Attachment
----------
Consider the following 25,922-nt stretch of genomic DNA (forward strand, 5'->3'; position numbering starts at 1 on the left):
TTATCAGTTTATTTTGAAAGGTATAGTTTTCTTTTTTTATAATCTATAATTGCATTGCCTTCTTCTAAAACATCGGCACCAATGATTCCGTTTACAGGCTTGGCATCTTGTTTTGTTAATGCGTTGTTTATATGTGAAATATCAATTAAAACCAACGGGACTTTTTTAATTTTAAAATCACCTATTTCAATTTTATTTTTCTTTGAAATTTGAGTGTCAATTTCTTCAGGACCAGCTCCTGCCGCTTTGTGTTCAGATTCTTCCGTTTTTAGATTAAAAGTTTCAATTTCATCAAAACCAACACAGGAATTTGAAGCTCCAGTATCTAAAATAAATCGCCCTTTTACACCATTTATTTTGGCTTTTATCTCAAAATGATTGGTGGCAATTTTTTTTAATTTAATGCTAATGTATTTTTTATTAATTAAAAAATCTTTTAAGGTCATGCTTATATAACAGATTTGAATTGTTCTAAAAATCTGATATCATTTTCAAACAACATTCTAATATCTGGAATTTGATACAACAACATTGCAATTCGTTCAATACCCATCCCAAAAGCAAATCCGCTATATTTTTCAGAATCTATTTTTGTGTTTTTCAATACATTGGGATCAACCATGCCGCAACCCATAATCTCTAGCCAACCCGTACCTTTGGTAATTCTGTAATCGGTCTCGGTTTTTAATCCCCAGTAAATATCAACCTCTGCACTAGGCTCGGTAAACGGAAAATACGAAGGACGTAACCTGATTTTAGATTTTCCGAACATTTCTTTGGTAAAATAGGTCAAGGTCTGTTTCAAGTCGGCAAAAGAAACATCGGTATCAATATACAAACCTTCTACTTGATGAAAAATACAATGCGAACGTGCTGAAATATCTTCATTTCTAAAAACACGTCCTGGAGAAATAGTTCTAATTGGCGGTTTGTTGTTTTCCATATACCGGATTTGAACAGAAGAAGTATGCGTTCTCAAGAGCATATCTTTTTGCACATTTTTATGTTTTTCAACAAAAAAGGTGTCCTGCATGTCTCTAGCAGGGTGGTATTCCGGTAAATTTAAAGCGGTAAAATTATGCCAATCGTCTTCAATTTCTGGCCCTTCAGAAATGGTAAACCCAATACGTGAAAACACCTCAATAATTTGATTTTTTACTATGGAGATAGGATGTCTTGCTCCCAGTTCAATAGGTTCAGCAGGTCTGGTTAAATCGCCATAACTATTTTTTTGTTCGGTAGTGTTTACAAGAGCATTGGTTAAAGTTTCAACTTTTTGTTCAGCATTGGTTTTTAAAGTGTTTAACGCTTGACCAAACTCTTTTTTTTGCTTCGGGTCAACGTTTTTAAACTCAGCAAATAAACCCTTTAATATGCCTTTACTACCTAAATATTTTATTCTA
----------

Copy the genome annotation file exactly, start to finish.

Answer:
Consider the following 25,922-nt stretch of genomic DNA (forward strand, 5'->3'; position numbering starts at 1 on the left):
TTATCAGTTTATTTTGAAAGGTATAGTTTTCTTTTTTTATAATCTATAATTGCATTGCCTTCTTCTAAAACATCGGCACCAATGATTCCGTTTACAGGCTTGGCATCTTGTTTTGTTAATGCGTTGTTTATATGTGAAATATCAATTAAAACCAACGGGACTTTTTTAATTTTAAAATCACCTATTTCAATTTTATTTTTCTTTGAAATTTGAGTGTCAATTTCTTCAGGACCAGCTCCTGCCGCTTTGTGTTCAGATTCTTCCGTTTTTAGATTAAAAGTTTCAATTTCATCAAAACCAACACAGGAATTTGAAGCTCCAGTATCTAAAATAAATCGCCCTTTTACACCATTTATTTTGGCTTTTATCTCAAAATGATTGGTGGCAATTTTTTTTAATTTAATGCTAATGTATTTTTTATTAATTAAAAAATCTTTTAAGGTCATGCTTATATAACAGATTTGAATTGTTCTAAAAATCTGATATCATTTTCAAACAACATTCTAATATCTGGAATTTGATACAACAACATTGCAATTCGTTCAATACCCATCCCAAAAGCAAATCCGCTATATTTTTCAGAATCTATTTTTGTGTTTTTCAATACATTGGGATCAACCATGCCGCAACCCATAATCTCTAGCCAACCCGTACCTTTGGTAATTCTGTAATCGGTCTCGGTTTTTAATCCCCAGTAAATATCAACCTCTGCACTAGGCTCGGTAAACGGAAAATACGAAGGACGTAACCTGATTTTAGATTTTCCGAACATTTCTTTGGTAAAATAGGTCAAGGTCTGTTTCAAGTCGGCAAAAGAAACATCGGTATCAATATACAAACCTTCTACTTGATGAAAAATACAATGCGAACGTGCTGAAATATCTTCATTTCTAAAAACACGTCCTGGAGAAATAGTTCTAATTGGCGGTTTGTTGTTTTCCATATACCGGATTTGAACAGAAGAAGTATGCGTTCTCAAGAGCATATCTTTTTGCACATTTTTATGTTTTTCAACAAAAAAGGTGTCCTGCATGTCTCTAGCAGGGTGGTATTCCGGTAAATTTAAAGCGGTAAAATTATGCCAATCGTCTTCAATTTCTGGCCCTTCAGAAATGGTAAACCCAATACGTGAAAACACCTCAATAATTTGATTTTTTACTATGGAGATAGGATGTCTTGCTCCCAGTTCAATAGGTTCAGCAGGTCTGGTTAAATCGCCATAACTATTTTTTTGTTCGGTAGTGTTTACAAGAGCATTGGTTAAAGTTTCAACTTTTTGTTCAGCATTGGTTTTTAAAGTGTTTAACGCTTGACCAAACTCTTTTTTTTGCTTCGGGTCAACGTTTTTAAACTCAGCAAATAAACCCTTTAATATGCCTTTACTACCTAAATATTTTATTCTA